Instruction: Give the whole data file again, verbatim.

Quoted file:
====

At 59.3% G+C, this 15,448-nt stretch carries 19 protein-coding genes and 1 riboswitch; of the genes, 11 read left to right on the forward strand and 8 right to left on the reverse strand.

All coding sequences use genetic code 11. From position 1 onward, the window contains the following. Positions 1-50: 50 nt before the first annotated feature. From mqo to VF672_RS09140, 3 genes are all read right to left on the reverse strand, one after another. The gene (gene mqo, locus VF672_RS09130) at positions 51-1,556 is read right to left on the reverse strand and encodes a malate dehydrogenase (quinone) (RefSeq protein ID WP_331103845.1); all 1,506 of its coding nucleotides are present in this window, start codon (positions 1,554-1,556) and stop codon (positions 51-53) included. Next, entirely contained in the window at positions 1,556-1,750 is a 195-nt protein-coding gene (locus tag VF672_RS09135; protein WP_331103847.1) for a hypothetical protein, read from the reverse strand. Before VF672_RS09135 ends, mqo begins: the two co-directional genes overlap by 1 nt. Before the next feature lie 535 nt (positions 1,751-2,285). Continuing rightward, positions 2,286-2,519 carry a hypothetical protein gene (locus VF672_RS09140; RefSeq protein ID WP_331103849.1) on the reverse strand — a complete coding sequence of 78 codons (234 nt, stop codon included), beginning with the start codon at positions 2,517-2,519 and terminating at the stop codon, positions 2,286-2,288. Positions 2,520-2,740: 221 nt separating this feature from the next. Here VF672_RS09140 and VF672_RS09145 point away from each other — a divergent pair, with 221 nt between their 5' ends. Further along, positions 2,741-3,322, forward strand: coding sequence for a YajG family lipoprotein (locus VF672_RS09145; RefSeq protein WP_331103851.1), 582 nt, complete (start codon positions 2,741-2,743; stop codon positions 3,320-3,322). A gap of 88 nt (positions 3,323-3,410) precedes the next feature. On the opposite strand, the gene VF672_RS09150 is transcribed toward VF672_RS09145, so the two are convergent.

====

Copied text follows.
At 59.3% G+C, this 15,448-nt stretch carries 19 protein-coding genes and 1 riboswitch; of the genes, 11 read left to right on the forward strand and 8 right to left on the reverse strand.

All coding sequences use genetic code 11. From position 1 onward, the window contains the following. Positions 1-50: 50 nt before the first annotated feature. From mqo to VF672_RS09140, 3 genes are all read right to left on the reverse strand, one after another. The gene (gene mqo, locus VF672_RS09130) at positions 51-1,556 is read right to left on the reverse strand and encodes a malate dehydrogenase (quinone) (RefSeq protein ID WP_331103845.1); all 1,506 of its coding nucleotides are present in this window, start codon (positions 1,554-1,556) and stop codon (positions 51-53) included. Next, entirely contained in the window at positions 1,556-1,750 is a 195-nt protein-coding gene (locus tag VF672_RS09135; protein WP_331103847.1) for a hypothetical protein, read from the reverse strand. Before VF672_RS09135 ends, mqo begins: the two co-directional genes overlap by 1 nt. Before the next feature lie 535 nt (positions 1,751-2,285). Continuing rightward, positions 2,286-2,519 carry a hypothetical protein gene (locus VF672_RS09140; RefSeq protein ID WP_331103849.1) on the reverse strand — a complete coding sequence of 78 codons (234 nt, stop codon included), beginning with the start codon at positions 2,517-2,519 and terminating at the stop codon, positions 2,286-2,288. Positions 2,520-2,740: 221 nt separating this feature from the next. Here VF672_RS09140 and VF672_RS09145 point away from each other — a divergent pair, with 221 nt between their 5' ends. Further along, positions 2,741-3,322, forward strand: coding sequence for a YajG family lipoprotein (locus VF672_RS09145; RefSeq protein WP_331103851.1), 582 nt, complete (start codon positions 2,741-2,743; stop codon positions 3,320-3,322). A gap of 88 nt (positions 3,323-3,410) precedes the next feature. On the opposite strand, the gene VF672_RS09150 is transcribed toward VF672_RS09145, so the two are convergent.